With the dominance of Brexit in the news outlets and particularly following the weekend’s developments in Brussels, it would be easy to believe that little else is happening in the world of business.
Of course, the withdrawal agreement and its terms have quite rightly dominated over the last couple of weeks and as ever, what business needs is certainty and clarity and from the IoD’s perspective, our recent polling of members has indicated that three quarters of our members see it as important that a withdrawal agreement is ratified before the UK leaves the European Union.
Two thirds of those say a ‘no deal’ outcome would be bad for business and over half of these respondents indicated that this scenario would be very negative for their organisations and this is what members are telling me throughout Wales. But, in spite of Brexit, the world of business continues to get on with the job in hand, as do I.
And last week, for example, I had the pleasant opportunity of meeting the Lord Mayor of London, Peter Estlinon his visit to Wales.
His remit is to champion, convene and communicate the opportunities available to work with the City of London to develop partnerships in the FinTech sector and we discussed the massive potential that this sector can offer Wales and the Welsh economy. We will be continuing dialogue and the IoD will play its part in developing such positive outcomes.
I also attended the Armed Forces Awards at The Museum of Welsh Life at St Fagan’s last week and was totally impressed with the recognition of the contribution that the Armed Forces continue to offer Wales and the UK. We too will be signing the Military Covenant at our annual Christmas lunch on the 14th December.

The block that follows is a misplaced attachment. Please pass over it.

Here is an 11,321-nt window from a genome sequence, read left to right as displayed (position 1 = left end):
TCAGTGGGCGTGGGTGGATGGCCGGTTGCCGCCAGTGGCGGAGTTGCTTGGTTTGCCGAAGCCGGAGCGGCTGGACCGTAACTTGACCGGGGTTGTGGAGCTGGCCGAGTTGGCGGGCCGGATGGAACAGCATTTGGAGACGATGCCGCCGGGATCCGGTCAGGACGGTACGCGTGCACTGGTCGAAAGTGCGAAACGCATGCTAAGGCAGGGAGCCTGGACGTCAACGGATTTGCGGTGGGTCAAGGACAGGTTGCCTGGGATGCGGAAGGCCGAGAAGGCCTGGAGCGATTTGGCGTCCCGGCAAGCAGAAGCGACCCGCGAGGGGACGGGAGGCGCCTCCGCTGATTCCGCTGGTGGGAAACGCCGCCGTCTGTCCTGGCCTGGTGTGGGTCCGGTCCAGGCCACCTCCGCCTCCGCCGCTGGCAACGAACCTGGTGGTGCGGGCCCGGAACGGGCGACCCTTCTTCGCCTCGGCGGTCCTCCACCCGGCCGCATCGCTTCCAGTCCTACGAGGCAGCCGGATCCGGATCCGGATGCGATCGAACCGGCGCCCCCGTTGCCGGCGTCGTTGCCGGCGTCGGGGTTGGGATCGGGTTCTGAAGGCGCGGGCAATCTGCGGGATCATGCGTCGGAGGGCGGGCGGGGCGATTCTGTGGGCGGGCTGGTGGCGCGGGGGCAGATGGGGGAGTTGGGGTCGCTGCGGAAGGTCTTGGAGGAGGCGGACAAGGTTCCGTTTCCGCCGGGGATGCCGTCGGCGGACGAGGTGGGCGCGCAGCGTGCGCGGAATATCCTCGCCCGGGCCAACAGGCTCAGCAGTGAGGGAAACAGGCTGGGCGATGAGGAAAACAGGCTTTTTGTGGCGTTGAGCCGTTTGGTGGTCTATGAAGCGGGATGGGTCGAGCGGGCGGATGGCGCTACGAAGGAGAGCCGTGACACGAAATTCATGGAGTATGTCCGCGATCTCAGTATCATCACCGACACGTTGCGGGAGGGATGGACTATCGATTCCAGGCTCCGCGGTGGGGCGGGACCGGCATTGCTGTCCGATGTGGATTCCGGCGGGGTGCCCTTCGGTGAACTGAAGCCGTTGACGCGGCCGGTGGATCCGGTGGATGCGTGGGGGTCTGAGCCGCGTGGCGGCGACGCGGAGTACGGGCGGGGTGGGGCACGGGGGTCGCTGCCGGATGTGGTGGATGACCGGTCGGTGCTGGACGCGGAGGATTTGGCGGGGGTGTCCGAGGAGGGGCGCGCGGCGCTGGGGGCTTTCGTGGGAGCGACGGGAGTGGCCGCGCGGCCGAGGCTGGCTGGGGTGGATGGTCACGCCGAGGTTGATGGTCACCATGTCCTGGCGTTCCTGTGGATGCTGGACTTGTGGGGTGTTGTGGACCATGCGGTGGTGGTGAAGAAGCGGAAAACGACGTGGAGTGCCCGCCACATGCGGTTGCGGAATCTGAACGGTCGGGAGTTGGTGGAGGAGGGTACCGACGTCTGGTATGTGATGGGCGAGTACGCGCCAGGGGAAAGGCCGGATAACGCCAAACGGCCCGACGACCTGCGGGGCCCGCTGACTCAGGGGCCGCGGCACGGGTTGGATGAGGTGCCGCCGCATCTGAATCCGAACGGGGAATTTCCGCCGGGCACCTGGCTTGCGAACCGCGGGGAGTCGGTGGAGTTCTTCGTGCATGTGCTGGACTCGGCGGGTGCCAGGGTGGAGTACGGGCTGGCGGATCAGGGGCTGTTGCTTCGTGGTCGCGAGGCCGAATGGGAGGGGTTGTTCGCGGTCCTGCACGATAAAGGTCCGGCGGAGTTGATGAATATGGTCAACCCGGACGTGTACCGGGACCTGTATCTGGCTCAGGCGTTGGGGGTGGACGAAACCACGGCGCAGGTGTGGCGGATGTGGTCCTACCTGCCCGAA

As I’ve said many times and particularly during this uncertain period, business is getting on with getting on. One standout from last week for me was the honesty of Transport for Wales’ open apology for some difficulties they’ve experienced over recent weeks.
It’s just five weeks since Transport for Wales took over our rail network. With trains out of service and passengers facing cancellations, delays and overcrowding, it hasn’t been the easiest of starts for KeolisAmey, the operators of Transport for Wales Rail Services. It’s not what we were expecting from our new operator but neither were we expecting such an open and honest approach when apologising to customers. It’s made a refreshing change and I welcome their warm words.
Years of under investment and an ageing fleet mean that it will be at least a year before Transport for Wales starts to deliver the transformation required with the introduction of new trains and services that will make a really big difference to our daily lives with improved journey times, capacity and frequency. But, change always takes time and we are going to need to be patient during these uncertain times. Rome wasn’t built in a day!
Keolis is the world’s leading light operator and we must remain open-minded to their promises of economic opportunities. Working together with infrastructure giants Amey, this is a joint venture which I am sure will overcome teething problems and bed in to deliver for Wales.
So, in spite of Brexit, like thousands of IoD members and businesses across the UK and Wales, it’s been very much business as usual against the backdrop of Brexit negotiations.
The businesses I speak with will continue to find a way to ‘get on with getting on’ and contributing to benefit the Welsh economy.
Robert Lloyd Griffiths, Director of the Institute of Directors in Wales